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When it comes to her 1991 testimony that Clarence Thomas repeatedly sexually harassed her and the fact he was nonetheless confirmed as a Supreme Court justice, Anita Hill believes the Senate Judiciary Committee “failed,” but with President Trump’s Supreme Court nominee Brett Kavanaugh, she believes they have an opportunity to do better.
In an op-ed for The New York Times published on Tuesday, Hill, who is now a Brandeis professor and whose story was the subject of a 2016 HBO film starring Kerry Washington, writes, “There is no way to redo 1991, but there are ways to do better.”
Hill’s op-ed comes after Christine Blasey Ford, a professor at California’s Palo Alto University, stepped forward publicly with her allegations of sexual assault against Kavanaugh. Ford had reportedly claimed that during an encounter at a party in the 1980s, Kavanaugh held her down and attempted to force himself on her.
Kavanaugh has denied the allegations.
“It’s impossible to miss the parallels between the Kavanaugh confirmation hearing of 2018 and the 1991 confirmation hearing for Justice Clarence Thomas,” Hill writes. “In 1991, the Senate Judiciary Committee had an opportunity to demonstrate its appreciation for both the seriousness of sexual harassment claims and the need for public confidence in the character of a nominee to the Supreme Court.”
“It failed on both counts,” she says.
And although Hill points out that the committee still has several of the same members and still “lacks a protocol for vetting sexual harassment and assault claims that surface during a confirmation hearing,” she asserts that the committee must nonetheless serve as “fact-finders.”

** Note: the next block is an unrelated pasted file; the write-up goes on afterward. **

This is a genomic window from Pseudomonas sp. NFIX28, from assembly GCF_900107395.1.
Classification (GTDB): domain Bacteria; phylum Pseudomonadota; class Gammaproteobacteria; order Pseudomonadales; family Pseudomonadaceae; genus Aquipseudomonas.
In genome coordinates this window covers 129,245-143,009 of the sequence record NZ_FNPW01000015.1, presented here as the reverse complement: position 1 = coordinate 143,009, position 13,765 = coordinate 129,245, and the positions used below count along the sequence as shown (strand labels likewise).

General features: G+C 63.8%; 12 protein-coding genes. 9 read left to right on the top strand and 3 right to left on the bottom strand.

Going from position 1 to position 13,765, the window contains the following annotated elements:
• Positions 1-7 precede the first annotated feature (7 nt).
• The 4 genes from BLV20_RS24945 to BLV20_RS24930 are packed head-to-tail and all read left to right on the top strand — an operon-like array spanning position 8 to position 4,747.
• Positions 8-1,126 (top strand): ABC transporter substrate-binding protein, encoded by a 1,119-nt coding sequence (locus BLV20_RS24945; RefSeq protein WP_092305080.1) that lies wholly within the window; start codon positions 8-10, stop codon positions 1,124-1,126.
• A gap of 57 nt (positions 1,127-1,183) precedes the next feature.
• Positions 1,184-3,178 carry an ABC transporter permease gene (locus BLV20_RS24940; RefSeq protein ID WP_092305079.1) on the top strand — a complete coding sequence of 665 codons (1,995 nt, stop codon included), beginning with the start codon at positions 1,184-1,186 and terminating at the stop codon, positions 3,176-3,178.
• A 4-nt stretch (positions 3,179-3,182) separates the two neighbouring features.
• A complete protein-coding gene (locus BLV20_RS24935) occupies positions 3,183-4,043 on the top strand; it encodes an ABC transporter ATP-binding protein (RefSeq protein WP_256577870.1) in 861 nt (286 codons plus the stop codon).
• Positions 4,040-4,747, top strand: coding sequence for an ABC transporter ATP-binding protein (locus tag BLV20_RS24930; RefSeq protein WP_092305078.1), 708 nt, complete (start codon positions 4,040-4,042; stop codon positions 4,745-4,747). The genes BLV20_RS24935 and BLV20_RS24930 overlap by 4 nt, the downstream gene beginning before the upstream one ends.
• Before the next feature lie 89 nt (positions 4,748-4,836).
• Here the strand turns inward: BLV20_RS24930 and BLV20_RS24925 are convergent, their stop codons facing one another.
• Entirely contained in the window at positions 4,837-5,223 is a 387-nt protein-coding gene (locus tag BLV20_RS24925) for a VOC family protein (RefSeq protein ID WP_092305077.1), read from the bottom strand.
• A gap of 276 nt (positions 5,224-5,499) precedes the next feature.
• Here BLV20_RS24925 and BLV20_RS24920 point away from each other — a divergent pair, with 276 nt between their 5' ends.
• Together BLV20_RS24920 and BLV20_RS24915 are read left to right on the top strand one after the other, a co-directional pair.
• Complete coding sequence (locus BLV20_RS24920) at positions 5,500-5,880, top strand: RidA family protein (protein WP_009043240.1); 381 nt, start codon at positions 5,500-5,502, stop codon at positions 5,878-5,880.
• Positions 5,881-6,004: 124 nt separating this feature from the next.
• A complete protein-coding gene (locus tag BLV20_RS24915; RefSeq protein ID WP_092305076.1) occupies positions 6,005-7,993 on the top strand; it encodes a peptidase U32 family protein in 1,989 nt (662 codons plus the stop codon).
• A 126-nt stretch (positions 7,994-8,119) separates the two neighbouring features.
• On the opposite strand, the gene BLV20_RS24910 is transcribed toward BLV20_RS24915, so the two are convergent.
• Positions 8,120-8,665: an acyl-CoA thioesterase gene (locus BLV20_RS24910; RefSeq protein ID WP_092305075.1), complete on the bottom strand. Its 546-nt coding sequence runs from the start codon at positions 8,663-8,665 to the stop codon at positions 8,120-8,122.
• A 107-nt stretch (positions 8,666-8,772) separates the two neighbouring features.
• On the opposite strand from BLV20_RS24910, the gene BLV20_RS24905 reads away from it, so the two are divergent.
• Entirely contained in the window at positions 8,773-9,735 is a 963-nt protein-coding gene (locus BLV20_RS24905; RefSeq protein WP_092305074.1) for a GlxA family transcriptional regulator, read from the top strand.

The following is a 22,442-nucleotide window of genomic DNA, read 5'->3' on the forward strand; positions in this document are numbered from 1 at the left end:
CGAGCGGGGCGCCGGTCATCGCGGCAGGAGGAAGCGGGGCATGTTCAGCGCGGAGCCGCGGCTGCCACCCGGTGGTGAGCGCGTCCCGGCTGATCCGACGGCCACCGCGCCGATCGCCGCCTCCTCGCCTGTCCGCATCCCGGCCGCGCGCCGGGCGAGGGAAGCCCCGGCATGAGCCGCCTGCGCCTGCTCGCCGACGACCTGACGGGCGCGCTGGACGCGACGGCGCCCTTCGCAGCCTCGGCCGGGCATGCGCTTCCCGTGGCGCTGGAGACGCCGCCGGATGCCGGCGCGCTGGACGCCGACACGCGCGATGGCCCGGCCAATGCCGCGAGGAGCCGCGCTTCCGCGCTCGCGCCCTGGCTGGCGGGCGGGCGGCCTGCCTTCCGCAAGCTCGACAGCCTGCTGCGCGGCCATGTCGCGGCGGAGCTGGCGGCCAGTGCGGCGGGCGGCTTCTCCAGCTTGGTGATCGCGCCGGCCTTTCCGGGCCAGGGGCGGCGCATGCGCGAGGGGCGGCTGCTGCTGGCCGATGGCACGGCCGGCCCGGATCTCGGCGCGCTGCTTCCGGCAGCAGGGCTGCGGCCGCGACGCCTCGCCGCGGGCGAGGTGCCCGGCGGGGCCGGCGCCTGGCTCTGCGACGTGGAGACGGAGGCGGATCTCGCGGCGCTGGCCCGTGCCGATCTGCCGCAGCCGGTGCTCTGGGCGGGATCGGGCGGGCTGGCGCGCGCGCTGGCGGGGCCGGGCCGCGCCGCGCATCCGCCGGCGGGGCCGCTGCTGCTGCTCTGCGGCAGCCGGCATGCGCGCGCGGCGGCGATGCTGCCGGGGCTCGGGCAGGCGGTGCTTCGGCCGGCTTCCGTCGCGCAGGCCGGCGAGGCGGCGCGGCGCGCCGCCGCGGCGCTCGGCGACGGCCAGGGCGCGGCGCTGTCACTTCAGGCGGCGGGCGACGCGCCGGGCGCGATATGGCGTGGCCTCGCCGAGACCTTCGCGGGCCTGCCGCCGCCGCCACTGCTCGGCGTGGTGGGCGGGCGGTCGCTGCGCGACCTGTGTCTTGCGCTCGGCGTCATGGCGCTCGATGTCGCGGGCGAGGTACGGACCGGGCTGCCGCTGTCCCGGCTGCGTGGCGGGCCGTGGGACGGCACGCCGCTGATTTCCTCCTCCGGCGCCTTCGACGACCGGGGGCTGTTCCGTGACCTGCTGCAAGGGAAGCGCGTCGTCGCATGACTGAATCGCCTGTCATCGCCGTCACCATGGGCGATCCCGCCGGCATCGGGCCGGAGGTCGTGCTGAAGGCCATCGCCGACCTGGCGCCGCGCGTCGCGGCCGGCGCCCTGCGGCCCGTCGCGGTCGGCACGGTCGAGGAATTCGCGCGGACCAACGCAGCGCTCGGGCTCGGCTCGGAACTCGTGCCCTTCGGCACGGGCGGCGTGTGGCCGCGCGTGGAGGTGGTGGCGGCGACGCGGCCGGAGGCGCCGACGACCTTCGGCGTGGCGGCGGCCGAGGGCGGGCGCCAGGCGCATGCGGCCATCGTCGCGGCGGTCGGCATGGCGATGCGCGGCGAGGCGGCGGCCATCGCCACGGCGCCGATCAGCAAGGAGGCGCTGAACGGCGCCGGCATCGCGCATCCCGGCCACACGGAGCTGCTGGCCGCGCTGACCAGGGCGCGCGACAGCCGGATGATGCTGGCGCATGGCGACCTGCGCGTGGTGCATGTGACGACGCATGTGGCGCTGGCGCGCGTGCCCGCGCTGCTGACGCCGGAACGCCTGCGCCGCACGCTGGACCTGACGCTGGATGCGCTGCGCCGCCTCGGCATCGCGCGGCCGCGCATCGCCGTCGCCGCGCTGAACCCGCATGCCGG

In order to do this, Hill had several recommendations, including:
“Refrain from pitting the public interest in confronting sexual harassment against the need for a fair confirmation hearing”; “Select a neutral investigative body with experience in sexual misconduct cases that will investigate the incident in question and present its findings to the committee”; “The investigators’ report should frame the hearing, not politics or myths about sexual assault”; “Do not rush these hearings”; and “refer to Christine Blasey Ford by her name. She was once anonymous, but no longer is. Dr. Blasey is not simply ‘Judge Kavanaugh’s accuser.’ Dr. Blasey is a human being with a life of her own. She deserves the respect of being addressed and treated as a whole person.”
She concludes by noting that in the 1990s it was common for people to claim senators “just don’t get it” when it comes to sexual violence. “With years of hindsight, mounds of evidence of the prevalence and harm that sexual violence causes individuals and our institutions, as well as a Senate with more women than ever, ‘not getting it’ isn’t an option for our elected representatives,” she writes. “In 2018, our senators must get it right.”
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